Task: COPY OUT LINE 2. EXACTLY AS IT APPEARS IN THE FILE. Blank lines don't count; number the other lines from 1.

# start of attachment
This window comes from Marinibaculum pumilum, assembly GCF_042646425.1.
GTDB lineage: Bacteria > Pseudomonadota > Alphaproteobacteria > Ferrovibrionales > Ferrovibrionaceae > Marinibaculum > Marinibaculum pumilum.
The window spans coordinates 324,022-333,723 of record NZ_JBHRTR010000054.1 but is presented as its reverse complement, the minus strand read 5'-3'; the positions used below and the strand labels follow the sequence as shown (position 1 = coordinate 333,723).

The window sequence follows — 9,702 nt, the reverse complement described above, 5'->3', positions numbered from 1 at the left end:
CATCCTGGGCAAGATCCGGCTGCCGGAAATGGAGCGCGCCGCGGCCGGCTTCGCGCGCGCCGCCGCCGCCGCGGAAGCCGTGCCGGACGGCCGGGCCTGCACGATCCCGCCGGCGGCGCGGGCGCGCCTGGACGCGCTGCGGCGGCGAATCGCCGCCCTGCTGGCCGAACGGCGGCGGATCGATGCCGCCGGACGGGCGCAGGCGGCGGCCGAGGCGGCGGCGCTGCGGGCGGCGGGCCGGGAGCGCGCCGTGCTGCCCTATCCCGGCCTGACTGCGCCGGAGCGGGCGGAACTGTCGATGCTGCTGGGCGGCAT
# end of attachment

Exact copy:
GTDB lineage: Bacteria > Pseudomonadota > Alphaproteobacteria > Ferrovibrionales > Ferrovibrionaceae > Marinibaculum > Marinibaculum pumilum.